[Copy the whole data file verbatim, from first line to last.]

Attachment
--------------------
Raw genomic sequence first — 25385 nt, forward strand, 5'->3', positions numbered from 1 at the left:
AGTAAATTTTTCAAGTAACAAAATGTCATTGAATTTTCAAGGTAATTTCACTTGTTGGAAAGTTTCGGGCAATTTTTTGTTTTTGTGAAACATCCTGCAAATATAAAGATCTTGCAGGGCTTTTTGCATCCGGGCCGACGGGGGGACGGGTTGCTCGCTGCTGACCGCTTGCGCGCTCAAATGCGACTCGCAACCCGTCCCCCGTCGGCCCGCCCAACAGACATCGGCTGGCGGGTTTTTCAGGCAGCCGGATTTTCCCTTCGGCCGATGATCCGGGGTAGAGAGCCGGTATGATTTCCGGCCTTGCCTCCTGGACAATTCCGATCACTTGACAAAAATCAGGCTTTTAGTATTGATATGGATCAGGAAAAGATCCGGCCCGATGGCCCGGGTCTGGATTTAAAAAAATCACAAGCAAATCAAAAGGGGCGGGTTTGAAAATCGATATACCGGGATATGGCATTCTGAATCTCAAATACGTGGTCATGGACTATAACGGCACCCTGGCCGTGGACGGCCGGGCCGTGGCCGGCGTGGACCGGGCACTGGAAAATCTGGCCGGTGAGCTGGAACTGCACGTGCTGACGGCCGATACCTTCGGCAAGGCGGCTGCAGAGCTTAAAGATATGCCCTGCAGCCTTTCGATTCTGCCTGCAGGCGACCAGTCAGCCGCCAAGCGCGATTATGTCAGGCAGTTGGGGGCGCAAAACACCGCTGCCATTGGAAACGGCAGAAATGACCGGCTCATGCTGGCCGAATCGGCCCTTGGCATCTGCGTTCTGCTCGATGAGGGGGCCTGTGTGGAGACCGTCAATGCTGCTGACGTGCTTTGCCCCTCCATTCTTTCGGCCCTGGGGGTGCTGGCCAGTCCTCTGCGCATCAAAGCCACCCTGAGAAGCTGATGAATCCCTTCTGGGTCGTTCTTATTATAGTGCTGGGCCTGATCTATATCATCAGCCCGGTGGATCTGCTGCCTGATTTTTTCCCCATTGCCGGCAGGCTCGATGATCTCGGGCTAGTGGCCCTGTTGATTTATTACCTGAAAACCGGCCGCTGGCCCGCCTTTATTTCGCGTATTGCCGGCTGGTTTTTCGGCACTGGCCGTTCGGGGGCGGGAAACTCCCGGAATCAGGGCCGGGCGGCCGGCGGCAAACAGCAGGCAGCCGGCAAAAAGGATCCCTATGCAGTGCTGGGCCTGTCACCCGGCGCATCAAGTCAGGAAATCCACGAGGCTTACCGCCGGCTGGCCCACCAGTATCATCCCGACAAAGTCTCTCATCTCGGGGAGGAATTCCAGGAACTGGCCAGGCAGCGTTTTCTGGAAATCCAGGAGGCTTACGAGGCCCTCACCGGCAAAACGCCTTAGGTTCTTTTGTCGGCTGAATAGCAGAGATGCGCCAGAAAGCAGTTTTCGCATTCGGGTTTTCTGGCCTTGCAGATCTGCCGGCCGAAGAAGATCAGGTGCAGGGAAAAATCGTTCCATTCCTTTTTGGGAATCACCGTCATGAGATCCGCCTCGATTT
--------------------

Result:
Raw genomic sequence first — 25385 nt, forward strand, 5'->3', positions numbered from 1 at the left:
AGTAAATTTTTCAAGTAACAAAATGTCATTGAATTTTCAAGGTAATTTCACTTGTTGGAAAGTTTCGGGCAATTTTTTGTTTTTGTGAAACATCCTGCAAATATAAAGATCTTGCAGGGCTTTTTGCATCCGGGCCGACGGGGGGACGGGTTGCTCGCTGCTGACCGCTTGCGCGCTCAAATGCGACTCGCAACCCGTCCCCCGTCGGCCCGCCCAACAGACATCGGCTGGCGGGTTTTTCAGGCAGCCGGATTTTCCCTTCGGCCGATGATCCGGGGTAGAGAGCCGGTATGATTTCCGGCCTTGCCTCCTGGACAATTCCGATCACTTGACAAAAATCAGGCTTTTAGTATTGATATGGATCAGGAAAAGATCCGGCCCGATGGCCCGGGTCTGGATTTAAAAAAATCACAAGCAAATCAAAAGGGGCGGGTTTGAAAATCGATATACCGGGATATGGCATTCTGAATCTCAAATACGTGGTCATGGACTATAACGGCACCCTGGCCGTGGACGGCCGGGCCGTGGCCGGCGTGGACCGGGCACTGGAAAATCTGGCCGGTGAGCTGGAACTGCACGTGCTGACGGCCGATACCTTCGGCAAGGCGGCTGCAGAGCTTAAAGATATGCCCTGCAGCCTTTCGATTCTGCCTGCAGGCGACCAGTCAGCCGCCAAGCGCGATTATGTCAGGCAGTTGGGGGCGCAAAACACCGCTGCCATTGGAAACGGCAGAAATGACCGGCTCATGCTGGCCGAATCGGCCCTTGGCATCTGCGTTCTGCTCGATGAGGGGGCCTGTGTGGAGACCGTCAATGCTGCTGACGTGCTTTGCCCCTCCATTCTTTCGGCCCTGGGGGTGCTGGCCAGTCCTCTGCGCATCAAAGCCACCCTGAGAAGCTGATGAATCCCTTCTGGGTCGTTCTTATTATAGTGCTGGGCCTGATCTATATCATCAGCCCGGTGGATCTGCTGCCTGATTTTTTCCCCATTGCCGGCAGGCTCGATGATCTCGGGCTAGTGGCCCTGTTGATTTATTACCTGAAAACCGGCCGCTGGCCCGCCTTTATTTCGCGTATTGCCGGCTGGTTTTTCGGCACTGGCCGTTCGGGGGCGGGAAACTCCCGGAATCAGGGCCGGGCGGCCGGCGGCAAACAGCAGGCAGCCGGCAAAAAGGATCCCTATGCAGTGCTGGGCCTGTCACCCGGCGCATCAAGTCAGGAAATCCACGAGGCTTACCGCCGGCTGGCCCACCAGTATCATCCCGACAAAGTCTCTCATCTCGGGGAGGAATTCCAGGAACTGGCCAGGCAGCGTTTTCTGGAAATCCAGGAGGCTTACGAGGCCCTCACCGGCAAAACGCCTTAGGTTCTTTTGTCGGCTGAATAGCAGAGATGCGCCAGAAAGCAGTTTTCGCATTCGGGTTTTCTGGCCTTGCAGATCTGCCGGCCGAAGAAGATCAGGTGCAGGGAAAAATCGTTCCATTCCTTTTTGGGAATCACCGTCATGAGATCCGCCTCGATTT